The manager has in my mind also gained some credit due to the recovery from the largely disastrous recruitment policy of the summers of 2009, 2010 and 2011. While we are undoubtedly light on numbers, we are considerably less encumbered by weak links. The squad is as unified as it has been in a long time, and is almost exclusively populated by honest professionals who seem to take a pride in representing The Arsenal, and enjoy their connection with the fans. The players added, Viviano, Flamini and Ozil are all in this mould too, and all have the desire that comes with being let down by other big clubs. We have seen far too many in recent seasons for whom 100% effort seemed an alien concept, and who seem to care far too little about the welfare of their team-mates.
The hope is that this apparent greater honesty, application and togetherness will make the team less prone to the collapses after bad results than in previous years. The fine run after last season’s defeat to Spurs is a case in point. Equally, the introduction of Steve Bould to the bench does seem to have shaken up the manager’s thinking a little tactically, and while still a little imbalanced, this side looks to be much more solid defensively and has returned to breaking with devastating speed.
As such, we appear to be looking to build from a better basis than we have been in three or four years, and as such the manager has to be given some credit. It doesn’t hurt that he has shown that he still has some sway by convincing Ozil to come to London rather than collecting a larger salary in Paris.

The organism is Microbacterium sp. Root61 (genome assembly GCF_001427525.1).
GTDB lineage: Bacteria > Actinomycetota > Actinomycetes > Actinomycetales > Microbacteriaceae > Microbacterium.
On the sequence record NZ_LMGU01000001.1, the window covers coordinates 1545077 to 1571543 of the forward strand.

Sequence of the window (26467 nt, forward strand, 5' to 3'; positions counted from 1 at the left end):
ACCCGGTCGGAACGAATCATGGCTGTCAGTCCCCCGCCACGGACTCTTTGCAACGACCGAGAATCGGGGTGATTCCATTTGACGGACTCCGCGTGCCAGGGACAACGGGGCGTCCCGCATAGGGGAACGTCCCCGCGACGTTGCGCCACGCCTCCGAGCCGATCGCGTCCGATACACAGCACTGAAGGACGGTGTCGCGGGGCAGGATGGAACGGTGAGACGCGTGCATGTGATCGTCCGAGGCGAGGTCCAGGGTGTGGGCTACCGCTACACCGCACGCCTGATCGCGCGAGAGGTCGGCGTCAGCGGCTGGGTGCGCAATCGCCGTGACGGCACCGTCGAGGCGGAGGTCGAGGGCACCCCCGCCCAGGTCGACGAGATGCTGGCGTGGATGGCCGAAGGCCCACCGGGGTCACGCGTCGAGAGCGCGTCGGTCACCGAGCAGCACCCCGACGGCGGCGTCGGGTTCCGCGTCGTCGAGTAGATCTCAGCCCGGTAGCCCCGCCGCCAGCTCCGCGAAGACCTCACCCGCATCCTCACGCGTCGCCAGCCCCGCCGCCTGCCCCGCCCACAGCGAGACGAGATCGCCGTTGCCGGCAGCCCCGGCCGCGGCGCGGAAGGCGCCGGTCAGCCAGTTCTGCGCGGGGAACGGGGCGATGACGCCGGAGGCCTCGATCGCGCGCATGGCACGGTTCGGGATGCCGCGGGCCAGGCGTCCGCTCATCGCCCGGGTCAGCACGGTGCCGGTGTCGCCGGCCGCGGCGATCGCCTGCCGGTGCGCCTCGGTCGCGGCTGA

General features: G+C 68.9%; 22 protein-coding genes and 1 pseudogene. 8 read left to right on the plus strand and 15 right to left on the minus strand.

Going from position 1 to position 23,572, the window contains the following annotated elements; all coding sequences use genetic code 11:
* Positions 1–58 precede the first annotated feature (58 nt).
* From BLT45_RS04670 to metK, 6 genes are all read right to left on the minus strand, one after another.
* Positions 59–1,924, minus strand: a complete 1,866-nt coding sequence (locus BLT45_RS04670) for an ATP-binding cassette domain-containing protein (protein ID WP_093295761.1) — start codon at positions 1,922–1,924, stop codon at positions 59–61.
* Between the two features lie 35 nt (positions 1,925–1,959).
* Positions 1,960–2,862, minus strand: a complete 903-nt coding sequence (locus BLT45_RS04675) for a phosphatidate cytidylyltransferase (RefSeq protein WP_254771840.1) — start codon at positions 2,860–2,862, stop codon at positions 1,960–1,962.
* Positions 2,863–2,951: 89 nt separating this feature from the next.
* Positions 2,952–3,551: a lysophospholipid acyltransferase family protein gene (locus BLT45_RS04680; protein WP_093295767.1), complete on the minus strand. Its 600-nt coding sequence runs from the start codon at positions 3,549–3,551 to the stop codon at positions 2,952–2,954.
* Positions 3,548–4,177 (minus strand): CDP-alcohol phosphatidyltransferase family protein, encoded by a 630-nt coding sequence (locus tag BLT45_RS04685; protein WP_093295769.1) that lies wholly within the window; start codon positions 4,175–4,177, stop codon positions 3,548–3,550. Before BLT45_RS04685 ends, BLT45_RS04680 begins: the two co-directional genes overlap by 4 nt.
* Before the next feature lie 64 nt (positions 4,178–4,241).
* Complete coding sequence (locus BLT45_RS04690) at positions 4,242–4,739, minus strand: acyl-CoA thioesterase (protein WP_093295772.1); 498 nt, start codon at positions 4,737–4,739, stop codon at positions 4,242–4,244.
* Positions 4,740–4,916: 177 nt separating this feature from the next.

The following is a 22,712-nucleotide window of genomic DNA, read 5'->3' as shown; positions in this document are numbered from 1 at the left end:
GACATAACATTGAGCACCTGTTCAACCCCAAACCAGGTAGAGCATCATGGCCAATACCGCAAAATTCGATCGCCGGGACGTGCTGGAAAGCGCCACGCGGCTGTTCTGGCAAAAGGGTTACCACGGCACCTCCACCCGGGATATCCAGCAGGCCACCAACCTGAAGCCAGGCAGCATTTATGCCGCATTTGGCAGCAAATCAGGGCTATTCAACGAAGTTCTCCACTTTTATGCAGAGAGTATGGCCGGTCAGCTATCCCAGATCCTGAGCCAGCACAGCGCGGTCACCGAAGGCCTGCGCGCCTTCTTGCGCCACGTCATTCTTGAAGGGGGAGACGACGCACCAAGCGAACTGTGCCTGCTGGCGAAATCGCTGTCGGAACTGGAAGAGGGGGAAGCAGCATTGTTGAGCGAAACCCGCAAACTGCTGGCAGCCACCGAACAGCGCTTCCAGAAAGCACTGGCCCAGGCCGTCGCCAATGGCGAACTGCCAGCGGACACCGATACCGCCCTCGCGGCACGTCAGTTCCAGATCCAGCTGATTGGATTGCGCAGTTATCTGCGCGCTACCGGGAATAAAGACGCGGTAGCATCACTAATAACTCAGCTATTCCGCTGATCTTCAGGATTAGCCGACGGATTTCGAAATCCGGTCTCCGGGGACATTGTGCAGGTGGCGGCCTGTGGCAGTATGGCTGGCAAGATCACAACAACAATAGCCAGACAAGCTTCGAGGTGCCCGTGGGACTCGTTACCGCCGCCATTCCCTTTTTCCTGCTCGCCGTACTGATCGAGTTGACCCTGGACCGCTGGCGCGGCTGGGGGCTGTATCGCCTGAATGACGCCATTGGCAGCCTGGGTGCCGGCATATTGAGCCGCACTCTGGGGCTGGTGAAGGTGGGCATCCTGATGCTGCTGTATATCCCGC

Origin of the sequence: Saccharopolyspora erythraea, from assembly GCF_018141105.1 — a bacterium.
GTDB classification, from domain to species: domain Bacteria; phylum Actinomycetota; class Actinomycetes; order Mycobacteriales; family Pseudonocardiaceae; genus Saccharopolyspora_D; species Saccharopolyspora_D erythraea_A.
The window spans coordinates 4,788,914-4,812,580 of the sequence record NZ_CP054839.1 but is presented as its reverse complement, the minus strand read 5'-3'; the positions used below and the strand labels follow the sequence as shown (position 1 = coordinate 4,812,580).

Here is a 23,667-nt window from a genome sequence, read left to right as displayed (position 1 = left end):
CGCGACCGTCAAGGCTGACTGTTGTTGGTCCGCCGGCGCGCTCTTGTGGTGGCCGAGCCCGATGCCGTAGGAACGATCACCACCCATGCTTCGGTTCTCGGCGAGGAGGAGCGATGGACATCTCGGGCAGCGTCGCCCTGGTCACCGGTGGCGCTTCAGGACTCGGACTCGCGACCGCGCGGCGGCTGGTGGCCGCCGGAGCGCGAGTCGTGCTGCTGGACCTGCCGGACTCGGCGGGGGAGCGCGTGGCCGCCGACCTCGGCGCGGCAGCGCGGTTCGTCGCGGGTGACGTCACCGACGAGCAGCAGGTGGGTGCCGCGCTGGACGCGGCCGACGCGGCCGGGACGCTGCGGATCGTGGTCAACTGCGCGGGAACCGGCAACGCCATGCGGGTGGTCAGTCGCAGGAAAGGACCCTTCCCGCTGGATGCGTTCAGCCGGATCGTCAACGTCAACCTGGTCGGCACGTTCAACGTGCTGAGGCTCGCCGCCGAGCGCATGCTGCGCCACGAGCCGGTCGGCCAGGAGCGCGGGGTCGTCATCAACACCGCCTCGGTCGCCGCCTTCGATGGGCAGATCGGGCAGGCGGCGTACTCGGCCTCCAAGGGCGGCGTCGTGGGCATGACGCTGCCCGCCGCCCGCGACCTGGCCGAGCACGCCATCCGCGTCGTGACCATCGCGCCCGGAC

Either way – it could be worse…
Whatever our individual conclusions about the current state of Arsenal Football Club, we can take comfort that we are not as deeply entrenched in the distasteful politics of envy, fear and manipulation as some of our rivals.
As many of us had concluded, not least on here, and now so have the Daily Mail among others, Mourinho deliberately strung us along on the Demba Ba loan deal with no intention of letting the player join us once he had heard about the impending arrival of Mesut Ozil, as he feared that would elevate us to the level of competition if we were able to secure another striker. Apparently fees had been agreed and a medical arranged, but Chelsea waited until it was too late to start other negotiations to renege on provisional agreements